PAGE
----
This is a special reward available to Patreon patrons who pledge at the $10 or $20 a month levels. Each month those patrons will pick a film for me to review. They also get to include some of their own thoughts about the movie, if they choose. This Pick comes from Matt Harris.
Written & Directed by Alexi Pappas and Jeremy Teicher
The Olympics-to-movies track is not one populated with much success. You need only look at the quality of Gymkata (starring gymnast Kurt Thomas) or Can’t Stop the Music (starring track star Caitlyn Jenner) to see how dubious these pictures can be. In a recent pre-Oscars interview, when asked about what movies he’s watched recently, director Paul Thomas Anderson namedropped Tracktown as one he’d watched and liked. Intriguing, yes? I have to wonder how closely Mr. Anderson was paying attention to the film as it played on his television because there is something so off about Tracktown.
Plum Marigold (Alexi Pappas) has lived within a bubble of track. All she does is practice and compete, egged on by her supportive dad, Burt (Andy Buckley). They are estranged from her mom, Gail (Rachel Dratch), who keeps coming around despite not being allowed to. She’s basically having mental health issues, and the film does not handle it well. Plum is a real weirdo and collapses during a qualifying race. She makes the final but is told by her doctor to take some time off and let her mind and body rest. During this brief break, she finally expresses her feelings (somewhat awkwardly) to Sawyer, the boy she likes. The two fumble through one of the strangest romantic comedy courtships you will ever see and break up…I think… I’m not sure. I am glad that I was high as hell while watching this movie.
From a purely technical perspective, Tracktown isn’t terrible. I thought the lighting was pretty good for a low-budget indie, and the camerawork is very competent. Unfortunately, that’s about as much as I can compliment because this is a real odd duck. Within the first five minutes, I had to pause the film and find an interview with Alexi Pappas to determine if she was playing dumb or that is how she actually talks. It turns out her performance as Plum is an acting choice, and what a choice it is. The director, Pappas’ husband, Jeremy Teicher, seems to have given his performers the direction to be as weird as possible. I wasn’t sure if we were meant to believe she has inherited some of her mother’s mental health issues; I think that might be the case. But that doesn’t track for everyone who is talking and behaving like aliens posing as humans.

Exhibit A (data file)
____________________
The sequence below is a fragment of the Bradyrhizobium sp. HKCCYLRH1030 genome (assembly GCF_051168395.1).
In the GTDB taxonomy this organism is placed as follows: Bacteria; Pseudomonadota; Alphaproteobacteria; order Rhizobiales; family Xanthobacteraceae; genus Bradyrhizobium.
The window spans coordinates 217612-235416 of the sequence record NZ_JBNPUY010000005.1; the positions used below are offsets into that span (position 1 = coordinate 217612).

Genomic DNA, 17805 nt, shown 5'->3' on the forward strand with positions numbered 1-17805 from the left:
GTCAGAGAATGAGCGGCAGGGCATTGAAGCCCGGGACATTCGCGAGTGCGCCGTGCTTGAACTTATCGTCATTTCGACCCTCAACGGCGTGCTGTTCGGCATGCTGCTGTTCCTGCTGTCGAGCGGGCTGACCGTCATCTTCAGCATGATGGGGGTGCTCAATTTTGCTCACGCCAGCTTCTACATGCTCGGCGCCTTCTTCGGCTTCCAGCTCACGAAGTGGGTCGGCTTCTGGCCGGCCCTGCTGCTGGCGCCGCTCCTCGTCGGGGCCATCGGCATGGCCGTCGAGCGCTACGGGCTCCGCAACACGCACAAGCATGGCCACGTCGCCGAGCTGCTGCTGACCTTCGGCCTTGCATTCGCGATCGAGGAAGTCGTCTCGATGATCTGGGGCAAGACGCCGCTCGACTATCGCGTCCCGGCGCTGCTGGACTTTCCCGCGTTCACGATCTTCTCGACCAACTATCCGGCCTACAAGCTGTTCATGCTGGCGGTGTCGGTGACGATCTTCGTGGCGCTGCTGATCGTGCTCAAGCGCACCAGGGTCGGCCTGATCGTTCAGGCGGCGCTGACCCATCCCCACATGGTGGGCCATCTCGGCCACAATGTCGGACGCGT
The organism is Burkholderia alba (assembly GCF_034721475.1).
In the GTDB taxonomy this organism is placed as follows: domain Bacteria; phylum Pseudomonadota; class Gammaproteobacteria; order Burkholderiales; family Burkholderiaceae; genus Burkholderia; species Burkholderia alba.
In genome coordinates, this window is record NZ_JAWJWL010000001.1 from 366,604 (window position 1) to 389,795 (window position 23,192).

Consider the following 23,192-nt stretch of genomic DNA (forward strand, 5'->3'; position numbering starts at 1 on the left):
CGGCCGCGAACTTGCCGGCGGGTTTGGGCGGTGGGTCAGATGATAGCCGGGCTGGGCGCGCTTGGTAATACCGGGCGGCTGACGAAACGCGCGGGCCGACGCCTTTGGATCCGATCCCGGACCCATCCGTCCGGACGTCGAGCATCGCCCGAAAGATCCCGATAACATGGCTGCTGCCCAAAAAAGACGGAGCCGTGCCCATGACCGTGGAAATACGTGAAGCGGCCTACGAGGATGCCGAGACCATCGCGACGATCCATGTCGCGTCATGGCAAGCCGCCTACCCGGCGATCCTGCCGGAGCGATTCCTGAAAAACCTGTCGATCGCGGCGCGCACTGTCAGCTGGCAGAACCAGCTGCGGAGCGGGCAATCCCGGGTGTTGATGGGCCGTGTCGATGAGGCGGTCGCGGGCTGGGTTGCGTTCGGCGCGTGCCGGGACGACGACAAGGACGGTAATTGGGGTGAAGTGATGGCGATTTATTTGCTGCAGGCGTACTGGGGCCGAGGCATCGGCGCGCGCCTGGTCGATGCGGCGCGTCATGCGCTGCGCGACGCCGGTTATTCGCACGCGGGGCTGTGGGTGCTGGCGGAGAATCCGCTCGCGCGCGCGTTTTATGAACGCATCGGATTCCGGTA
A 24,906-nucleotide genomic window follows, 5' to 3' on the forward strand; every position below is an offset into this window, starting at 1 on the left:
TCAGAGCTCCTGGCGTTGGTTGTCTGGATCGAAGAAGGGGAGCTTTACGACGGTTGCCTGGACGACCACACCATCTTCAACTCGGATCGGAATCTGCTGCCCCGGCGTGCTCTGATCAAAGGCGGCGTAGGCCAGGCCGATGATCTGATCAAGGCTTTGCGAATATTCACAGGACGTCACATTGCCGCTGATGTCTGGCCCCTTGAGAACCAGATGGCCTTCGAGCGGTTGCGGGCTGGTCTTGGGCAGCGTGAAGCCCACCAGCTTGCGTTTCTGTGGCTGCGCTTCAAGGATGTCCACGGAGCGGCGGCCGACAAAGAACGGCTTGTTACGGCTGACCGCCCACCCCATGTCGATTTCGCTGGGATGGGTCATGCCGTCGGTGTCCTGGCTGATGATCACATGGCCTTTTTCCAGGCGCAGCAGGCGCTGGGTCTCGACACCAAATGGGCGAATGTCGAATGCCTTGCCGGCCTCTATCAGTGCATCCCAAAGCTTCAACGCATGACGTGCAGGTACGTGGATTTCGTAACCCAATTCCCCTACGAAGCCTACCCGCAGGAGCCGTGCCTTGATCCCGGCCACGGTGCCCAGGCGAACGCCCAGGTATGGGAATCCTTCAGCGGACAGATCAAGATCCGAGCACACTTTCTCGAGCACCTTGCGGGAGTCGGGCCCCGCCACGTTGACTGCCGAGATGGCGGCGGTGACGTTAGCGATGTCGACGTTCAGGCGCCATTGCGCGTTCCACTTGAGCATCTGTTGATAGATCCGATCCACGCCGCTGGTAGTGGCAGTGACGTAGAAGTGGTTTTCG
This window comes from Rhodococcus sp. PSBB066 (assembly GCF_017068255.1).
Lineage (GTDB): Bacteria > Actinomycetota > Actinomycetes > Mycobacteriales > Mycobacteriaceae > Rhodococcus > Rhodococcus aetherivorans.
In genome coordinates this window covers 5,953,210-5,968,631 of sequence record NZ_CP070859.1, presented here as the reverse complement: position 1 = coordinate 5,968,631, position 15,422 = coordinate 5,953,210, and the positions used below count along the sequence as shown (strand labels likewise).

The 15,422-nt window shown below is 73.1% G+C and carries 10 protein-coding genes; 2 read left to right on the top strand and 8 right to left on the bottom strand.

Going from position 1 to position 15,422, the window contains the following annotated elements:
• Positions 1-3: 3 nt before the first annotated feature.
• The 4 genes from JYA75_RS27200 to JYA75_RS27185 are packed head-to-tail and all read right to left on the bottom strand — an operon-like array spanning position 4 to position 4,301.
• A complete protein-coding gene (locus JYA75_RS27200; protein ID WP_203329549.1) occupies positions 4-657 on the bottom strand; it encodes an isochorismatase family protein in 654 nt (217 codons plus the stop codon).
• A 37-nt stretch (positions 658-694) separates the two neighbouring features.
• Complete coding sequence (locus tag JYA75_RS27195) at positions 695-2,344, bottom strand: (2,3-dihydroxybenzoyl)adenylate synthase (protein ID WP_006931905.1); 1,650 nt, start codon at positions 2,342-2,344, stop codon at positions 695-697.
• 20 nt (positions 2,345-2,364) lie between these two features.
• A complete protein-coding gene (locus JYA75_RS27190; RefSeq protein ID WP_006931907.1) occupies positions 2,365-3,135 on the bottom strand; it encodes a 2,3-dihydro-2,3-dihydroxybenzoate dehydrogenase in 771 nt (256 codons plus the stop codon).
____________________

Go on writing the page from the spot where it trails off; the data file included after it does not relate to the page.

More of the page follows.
The worst of these is Chase Offerle, who plays the love interest Sawyer. There is no explanation for such bizarre line delivery. Offerle plays Sawyer as a dead-eyed open-mouth moron who has nothing that would genuinely appeal to any woman. He lives a grungy lifestyle that we’re supposed to think is coolly bohemian. Instead, he reads like a passive-aggressive creep. Sawyer’s relationship with Plum feels predatory almost, and there was no point where I was rooting for them to get back together. The route the script takes with their romance doesn’t feel satisfying and ends up just ending because the movie has to stop at some point.
They have a sex scene near the end that isn’t graphic, which looks very intimate in how it’s filmed but is ultimately ruined by Offerle’s performance, or at least how his character is written. However, I did find the moment where Plum expresses concern about how her toned body will be perceived by him to be done sweetly. She’s worried that she’s too muscular and says she “looks like a boy.” He assures her that is not the case, but he’s such a damn creep. I’d rather he wasn’t in the scene, and it was someone else.
The best part of Tracktown is when it depicts the life of an Olympic-level runner. You can see Pappas’ experience on the screen with the details surrounding training and the track culture amongst her fellow athletes. Pappas herself has a lot of charm if you squint through the strange performance she’s giving. There’s a genuine quality to her, and unlike many other athletes, she is giving a performance here. Go watch Charles Barkley or Michael Phelps on SNL to see what most athletes look like when trying to play a character. What causes the movie to stumble is the emphasis on the love story when this should have stuck to its coming of age storyline and maybe explored mental health issues among athletes. This isn’t the worst thing you could sit down and watch, but it is painfully bland and needs a more skilled director and a few more drafts of the script.